Apr
5
2019

For Those Too Tired to Brush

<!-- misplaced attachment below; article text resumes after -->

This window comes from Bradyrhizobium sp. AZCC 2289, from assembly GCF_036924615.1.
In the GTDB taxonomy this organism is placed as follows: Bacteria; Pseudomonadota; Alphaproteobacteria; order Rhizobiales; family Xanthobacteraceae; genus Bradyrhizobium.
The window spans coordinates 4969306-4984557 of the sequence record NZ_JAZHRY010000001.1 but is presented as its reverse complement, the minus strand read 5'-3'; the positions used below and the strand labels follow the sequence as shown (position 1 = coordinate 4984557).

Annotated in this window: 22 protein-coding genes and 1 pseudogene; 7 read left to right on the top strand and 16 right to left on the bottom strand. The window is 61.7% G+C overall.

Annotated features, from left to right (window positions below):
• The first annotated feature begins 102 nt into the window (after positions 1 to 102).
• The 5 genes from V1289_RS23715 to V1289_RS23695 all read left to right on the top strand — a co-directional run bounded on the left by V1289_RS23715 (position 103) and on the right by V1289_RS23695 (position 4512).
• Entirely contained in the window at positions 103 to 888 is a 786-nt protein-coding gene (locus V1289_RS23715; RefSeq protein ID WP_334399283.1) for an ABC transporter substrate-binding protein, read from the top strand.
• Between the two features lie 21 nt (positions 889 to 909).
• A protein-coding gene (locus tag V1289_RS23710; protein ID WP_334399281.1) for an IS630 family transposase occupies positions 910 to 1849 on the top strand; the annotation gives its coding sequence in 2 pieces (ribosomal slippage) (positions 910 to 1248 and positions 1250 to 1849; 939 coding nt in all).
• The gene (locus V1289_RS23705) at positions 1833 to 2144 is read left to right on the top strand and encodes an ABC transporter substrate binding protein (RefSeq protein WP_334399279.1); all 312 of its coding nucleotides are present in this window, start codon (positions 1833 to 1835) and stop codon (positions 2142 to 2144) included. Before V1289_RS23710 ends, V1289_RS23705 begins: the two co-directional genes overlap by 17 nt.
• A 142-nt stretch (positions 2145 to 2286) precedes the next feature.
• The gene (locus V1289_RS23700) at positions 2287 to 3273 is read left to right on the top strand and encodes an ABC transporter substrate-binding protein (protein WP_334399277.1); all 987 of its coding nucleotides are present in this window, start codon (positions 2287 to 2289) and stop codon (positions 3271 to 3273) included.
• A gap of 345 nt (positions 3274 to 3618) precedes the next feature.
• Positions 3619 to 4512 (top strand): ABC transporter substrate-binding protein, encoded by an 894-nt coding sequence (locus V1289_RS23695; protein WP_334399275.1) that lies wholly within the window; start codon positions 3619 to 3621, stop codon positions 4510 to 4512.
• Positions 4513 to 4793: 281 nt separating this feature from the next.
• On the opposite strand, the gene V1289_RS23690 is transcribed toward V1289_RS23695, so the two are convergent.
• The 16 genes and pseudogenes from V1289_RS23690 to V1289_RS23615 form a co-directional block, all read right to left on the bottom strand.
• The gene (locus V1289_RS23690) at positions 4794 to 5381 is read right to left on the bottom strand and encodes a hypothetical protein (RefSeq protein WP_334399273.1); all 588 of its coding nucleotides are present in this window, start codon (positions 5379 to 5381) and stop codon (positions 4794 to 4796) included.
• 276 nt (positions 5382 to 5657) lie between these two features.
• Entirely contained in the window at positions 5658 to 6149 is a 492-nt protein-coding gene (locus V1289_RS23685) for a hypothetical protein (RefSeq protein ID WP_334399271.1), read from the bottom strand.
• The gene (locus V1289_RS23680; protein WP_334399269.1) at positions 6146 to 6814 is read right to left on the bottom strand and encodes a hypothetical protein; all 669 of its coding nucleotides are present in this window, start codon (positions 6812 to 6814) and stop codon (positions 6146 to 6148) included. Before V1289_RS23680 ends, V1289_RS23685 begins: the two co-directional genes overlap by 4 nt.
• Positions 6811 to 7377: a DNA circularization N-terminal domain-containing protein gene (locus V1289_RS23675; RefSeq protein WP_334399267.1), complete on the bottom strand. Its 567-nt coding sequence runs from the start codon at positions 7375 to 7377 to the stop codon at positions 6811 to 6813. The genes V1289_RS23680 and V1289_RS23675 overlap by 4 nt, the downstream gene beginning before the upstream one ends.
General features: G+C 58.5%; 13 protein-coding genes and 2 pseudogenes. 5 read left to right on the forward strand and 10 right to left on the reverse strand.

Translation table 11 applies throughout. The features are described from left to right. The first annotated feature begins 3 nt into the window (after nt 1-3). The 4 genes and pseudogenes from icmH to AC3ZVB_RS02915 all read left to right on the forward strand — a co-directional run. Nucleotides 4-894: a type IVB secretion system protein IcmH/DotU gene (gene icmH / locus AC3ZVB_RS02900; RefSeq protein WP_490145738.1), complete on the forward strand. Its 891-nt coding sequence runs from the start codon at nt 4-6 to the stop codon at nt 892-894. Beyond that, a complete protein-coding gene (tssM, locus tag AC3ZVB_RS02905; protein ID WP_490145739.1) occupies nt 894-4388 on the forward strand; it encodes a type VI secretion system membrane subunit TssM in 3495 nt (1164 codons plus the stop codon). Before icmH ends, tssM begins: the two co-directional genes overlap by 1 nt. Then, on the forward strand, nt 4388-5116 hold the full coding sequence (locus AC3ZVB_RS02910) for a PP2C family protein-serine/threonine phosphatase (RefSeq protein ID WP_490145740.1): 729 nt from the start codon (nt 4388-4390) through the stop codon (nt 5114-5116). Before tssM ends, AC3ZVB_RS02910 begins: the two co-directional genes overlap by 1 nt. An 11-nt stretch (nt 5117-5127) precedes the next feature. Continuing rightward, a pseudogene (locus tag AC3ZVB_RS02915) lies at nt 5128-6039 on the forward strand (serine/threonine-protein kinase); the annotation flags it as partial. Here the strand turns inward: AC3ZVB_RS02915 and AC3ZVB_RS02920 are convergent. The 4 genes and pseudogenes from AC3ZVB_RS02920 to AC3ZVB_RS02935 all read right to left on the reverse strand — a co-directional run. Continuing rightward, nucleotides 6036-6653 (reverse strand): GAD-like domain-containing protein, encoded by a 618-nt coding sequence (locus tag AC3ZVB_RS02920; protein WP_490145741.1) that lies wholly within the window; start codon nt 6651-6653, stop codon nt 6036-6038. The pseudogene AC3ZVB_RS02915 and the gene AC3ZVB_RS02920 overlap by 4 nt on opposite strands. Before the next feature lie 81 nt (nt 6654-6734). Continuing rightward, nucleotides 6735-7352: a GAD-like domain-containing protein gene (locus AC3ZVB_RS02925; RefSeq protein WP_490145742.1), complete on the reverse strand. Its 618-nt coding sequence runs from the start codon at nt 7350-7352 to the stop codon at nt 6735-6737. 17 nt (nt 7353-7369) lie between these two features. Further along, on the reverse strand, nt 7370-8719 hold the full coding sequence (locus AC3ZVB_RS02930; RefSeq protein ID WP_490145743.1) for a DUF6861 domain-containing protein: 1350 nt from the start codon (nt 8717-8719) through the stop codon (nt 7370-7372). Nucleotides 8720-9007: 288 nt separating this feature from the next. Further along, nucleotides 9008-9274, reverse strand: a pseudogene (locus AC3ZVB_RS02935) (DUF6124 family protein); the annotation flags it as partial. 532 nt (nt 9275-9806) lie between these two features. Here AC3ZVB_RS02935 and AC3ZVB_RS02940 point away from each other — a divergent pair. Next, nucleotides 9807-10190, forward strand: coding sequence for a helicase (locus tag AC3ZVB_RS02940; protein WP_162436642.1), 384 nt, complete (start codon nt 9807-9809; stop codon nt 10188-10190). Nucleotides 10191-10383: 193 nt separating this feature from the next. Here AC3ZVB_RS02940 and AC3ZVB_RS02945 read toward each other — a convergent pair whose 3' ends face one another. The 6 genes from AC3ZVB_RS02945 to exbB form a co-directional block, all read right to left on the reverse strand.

Chemical & Petroleum, Diversity, Student Profiles, Office of Development & Alumni Affairs